It’s no secret that entrepreneurs who can get their company mentioned in popular publications often benefit from the exposure. For journalists tasked with writing about the latest in tech, finding companies to feature can be hard. Especially for busy journalists like Jessica Galang.
Everyday entrepreneurs bombard the BetaKit news editor with emails about their new “revolutionary” products, company or partnerships. It’s all in a bid to get her to write about their company for her publication. That means she’s forced to sift through dozens of email pitches almost hourly. It can exhausting since she’s charged with staying up-to-date with Canada’s tech ecosystem and also writing about it.
“I’m basically responsible for most of the [BetaKit] editorial planning, I look at what’s happening every day in the tech ecosystem and I sort of evaluate what’s priority and what’s not priority,” she explains. “Pretty much my job is to keep on top of the Canadian ecosystem and to decide what news we’re going to cover and how.”
In this one-on-one Galang shares what she looks for in a startup and how entrepreneurs can get journalists, like herself, to pay attention to them.
This interview has been edited for clarity.
Q: How do you evaluate what company or product is “newsworthy”?
Jessica Galang (JG): I mostly look at the sort of traction they’ve had so far. For example, I look at the number of customers they have, their target market or if they’ve reached a unique milestone. Sometimes even if they’ve partnered with a big enterprise that helps make them (or their product) stand out.
Q: What’s the best way to pitch a story?
JG: I think, email is usually the safest way, because journalists are expecting pitches in their inbox. For me, personally, DMs [direct messages through Twitter] are totally fine as well. I find my DMs are also less crowded, so I don’t mind and it’s easier to read through messages.
Q: What should entrepreneurs do before pitching a journalist?
JG: I think sometimes entrepreneurs make the mistake of just sending an email with a link to their website and saying ‘hey, we just launched this [and] hope that you cover us. Please follow up if you want more information.’
But I don’t have time to follow up with every single person to get more information about their company.
When pitching journalists entrepreneurs should be prepared. They should look at press releases as examples of what a pitch could possible look like. They should be prepared to explain why their product is valuable, what market they’re targeting. And, perhaps why their product is different from any other one that’s launched in that sector as well. They need to be able to answer why I would cover them versus a competitor. Why I would spend time writing an article about them now instead of six months from now.
Q: What are some helpful additions entrepreneurs can include in their pitches that will set them apart?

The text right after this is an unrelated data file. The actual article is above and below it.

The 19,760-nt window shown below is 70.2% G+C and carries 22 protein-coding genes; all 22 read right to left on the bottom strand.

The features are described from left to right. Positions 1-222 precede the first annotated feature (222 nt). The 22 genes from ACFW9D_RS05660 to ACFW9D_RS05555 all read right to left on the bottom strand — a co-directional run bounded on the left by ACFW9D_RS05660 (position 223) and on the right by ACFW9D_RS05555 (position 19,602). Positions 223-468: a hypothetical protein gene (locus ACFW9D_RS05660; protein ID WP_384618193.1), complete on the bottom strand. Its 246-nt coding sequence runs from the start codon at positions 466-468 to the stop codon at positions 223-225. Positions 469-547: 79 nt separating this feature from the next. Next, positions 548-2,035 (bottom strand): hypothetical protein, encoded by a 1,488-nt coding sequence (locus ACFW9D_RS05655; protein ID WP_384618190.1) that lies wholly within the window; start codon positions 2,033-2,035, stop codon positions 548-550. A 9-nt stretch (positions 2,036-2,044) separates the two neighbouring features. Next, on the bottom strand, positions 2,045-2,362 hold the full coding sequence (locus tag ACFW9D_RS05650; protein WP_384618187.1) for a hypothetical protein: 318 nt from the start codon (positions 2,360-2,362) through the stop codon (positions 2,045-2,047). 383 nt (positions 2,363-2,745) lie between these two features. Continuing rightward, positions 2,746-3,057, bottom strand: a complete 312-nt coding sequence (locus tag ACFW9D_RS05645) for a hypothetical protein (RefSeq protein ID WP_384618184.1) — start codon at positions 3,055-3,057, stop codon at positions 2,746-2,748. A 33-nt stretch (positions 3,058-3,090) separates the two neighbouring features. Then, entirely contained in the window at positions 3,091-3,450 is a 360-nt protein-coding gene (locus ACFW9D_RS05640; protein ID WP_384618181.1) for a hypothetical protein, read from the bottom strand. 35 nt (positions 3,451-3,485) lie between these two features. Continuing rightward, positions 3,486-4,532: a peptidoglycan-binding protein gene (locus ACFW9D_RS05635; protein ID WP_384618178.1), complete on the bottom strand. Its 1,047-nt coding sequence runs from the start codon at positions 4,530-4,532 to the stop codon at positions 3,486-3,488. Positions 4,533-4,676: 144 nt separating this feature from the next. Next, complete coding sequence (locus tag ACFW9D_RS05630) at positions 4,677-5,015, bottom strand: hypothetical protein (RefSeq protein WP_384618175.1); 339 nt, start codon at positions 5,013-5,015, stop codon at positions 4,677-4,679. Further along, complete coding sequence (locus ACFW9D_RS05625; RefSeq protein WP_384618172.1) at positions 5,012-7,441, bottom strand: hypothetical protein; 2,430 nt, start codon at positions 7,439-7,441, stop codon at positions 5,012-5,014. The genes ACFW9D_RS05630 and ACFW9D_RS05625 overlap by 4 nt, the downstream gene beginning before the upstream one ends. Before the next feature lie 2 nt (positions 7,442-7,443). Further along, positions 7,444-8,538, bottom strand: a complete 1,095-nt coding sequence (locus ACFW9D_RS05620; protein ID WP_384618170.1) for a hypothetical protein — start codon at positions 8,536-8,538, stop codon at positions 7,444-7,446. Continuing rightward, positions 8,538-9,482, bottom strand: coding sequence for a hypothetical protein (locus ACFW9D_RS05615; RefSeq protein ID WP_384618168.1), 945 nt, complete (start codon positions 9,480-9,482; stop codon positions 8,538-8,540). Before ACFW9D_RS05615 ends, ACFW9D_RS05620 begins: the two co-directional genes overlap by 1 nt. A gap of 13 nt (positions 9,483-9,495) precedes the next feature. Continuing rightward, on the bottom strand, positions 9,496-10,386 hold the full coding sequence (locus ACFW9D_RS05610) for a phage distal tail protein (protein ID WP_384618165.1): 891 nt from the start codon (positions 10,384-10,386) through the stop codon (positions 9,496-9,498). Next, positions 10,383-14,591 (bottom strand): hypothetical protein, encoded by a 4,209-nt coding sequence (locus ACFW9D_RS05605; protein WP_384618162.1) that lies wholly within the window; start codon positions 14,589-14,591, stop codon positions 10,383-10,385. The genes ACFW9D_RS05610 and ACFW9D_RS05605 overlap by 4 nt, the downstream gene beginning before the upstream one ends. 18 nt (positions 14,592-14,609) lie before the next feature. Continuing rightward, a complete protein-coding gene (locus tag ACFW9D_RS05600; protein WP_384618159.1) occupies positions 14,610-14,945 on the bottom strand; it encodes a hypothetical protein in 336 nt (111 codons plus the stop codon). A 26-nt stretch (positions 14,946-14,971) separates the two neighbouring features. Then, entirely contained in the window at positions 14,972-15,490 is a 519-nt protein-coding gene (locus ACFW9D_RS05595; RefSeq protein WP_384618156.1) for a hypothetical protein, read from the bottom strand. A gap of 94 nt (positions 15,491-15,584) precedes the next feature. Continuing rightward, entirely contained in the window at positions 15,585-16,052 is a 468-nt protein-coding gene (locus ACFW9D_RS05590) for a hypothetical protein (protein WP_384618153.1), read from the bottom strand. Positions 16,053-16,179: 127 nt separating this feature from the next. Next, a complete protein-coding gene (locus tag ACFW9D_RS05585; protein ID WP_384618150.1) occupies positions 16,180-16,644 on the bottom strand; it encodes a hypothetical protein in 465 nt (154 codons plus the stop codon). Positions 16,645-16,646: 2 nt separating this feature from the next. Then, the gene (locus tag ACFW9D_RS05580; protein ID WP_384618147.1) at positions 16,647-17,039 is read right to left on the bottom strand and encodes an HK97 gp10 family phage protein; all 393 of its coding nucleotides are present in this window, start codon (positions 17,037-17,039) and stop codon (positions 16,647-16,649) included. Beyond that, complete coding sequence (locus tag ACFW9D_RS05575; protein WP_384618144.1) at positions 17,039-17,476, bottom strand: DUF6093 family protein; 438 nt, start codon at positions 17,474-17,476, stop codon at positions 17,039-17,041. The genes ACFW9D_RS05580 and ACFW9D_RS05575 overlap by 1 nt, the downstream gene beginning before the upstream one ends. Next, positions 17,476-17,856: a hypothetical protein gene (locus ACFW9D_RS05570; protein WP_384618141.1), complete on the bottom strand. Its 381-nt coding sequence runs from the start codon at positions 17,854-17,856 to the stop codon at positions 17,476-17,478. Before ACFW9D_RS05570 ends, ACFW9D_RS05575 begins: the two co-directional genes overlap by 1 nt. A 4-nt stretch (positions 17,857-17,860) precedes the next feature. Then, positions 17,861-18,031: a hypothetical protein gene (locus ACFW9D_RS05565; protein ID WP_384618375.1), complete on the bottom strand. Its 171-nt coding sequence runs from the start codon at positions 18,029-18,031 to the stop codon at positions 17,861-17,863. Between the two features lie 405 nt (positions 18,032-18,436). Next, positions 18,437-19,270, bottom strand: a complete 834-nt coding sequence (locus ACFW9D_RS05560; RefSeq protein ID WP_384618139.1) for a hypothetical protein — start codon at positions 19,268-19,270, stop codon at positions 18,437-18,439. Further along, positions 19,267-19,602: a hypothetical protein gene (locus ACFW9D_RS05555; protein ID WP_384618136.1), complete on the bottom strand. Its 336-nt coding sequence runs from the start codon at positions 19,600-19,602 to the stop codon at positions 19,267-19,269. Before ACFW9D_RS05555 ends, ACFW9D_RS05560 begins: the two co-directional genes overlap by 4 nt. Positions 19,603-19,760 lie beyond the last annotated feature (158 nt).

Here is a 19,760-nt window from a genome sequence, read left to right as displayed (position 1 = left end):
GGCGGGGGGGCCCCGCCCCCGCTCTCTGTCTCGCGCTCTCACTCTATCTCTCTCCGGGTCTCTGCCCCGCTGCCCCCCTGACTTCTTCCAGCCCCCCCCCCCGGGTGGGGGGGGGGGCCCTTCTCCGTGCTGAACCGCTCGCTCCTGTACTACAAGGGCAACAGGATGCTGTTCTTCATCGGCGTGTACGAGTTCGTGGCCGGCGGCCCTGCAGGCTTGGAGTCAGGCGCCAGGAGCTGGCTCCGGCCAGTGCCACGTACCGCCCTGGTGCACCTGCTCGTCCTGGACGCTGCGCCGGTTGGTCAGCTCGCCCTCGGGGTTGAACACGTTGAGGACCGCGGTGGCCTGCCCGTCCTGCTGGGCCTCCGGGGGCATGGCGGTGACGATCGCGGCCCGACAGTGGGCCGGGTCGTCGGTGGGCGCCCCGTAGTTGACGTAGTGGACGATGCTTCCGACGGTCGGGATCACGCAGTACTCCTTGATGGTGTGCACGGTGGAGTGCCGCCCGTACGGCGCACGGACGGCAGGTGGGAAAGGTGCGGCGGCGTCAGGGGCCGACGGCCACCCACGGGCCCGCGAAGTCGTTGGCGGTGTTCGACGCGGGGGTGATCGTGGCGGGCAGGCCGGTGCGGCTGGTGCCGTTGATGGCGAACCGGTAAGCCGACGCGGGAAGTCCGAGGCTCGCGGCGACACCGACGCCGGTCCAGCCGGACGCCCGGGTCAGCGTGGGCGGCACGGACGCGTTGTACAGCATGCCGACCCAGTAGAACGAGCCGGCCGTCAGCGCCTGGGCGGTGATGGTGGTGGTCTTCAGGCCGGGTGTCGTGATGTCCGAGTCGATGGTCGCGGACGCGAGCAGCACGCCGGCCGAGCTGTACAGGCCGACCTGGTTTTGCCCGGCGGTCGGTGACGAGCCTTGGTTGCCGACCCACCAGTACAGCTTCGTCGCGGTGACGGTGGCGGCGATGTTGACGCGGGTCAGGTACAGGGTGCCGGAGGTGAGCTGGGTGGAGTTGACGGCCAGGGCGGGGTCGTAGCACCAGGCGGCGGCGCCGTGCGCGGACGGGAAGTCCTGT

JG: Media kits are always helpful and having pictures if a startup is announcing something specific — like funding or a partnership — is great.
If it’s just a simple pitch then I suggest writing three paragraphs explaining what their news is about. If I like their story I can follow up later. The biggest thing is that they need to be explicit about what news or product they think I should be interested in.
Q: Should startups hire a PR agency to help generate some media buzz or just do it themselves?
JG: That’s a little tough to answer, especially if you’re an early stage startup hoping to get coverage. It can be tough for some to afford PR services. If they can’t there’s so many free resources out there that can help them do it on their own. You don’t need to hire PR, but it can help.
If you’re in an early stage startup I think just learning best practices can go a long way. I’ve worked with a lot of companies that don’t have in-house PR or a PR agency, but they know the BetaKit brand. They know what we cover and send us really targeted pitches that work.
Q: Is it bad etiquette to reach out to more than one reporter at the same time?
JG: I accept that sometimes [entrepreneurs] are going to reach out to other reporters. If it’s a huge announcement then I understand why they would reach out to other publications for embargos or big news. I think it’s key that you make sure you’re really transparent with everyone.
It’s my expectation that other publications are probably going to cover this news if it’s big. But when you’re shady and you pitch something to a journalist and you give them one time and then you give another journalist another time, that’s when it’s really bad.
I think it’s also bad etiquette when someone is pitching me, but they forget to change the name of the publication in the email. So, it would say ‘Hi Jessica, I think this would be a great pitch for the Financial Post’ and I’m left thinking, like, oh, thanks, that’s really nice do you even want us to cover your company.
Looking for more about how to get your startup media ready? Check out our previous post about public relation and communication with Erin Richards.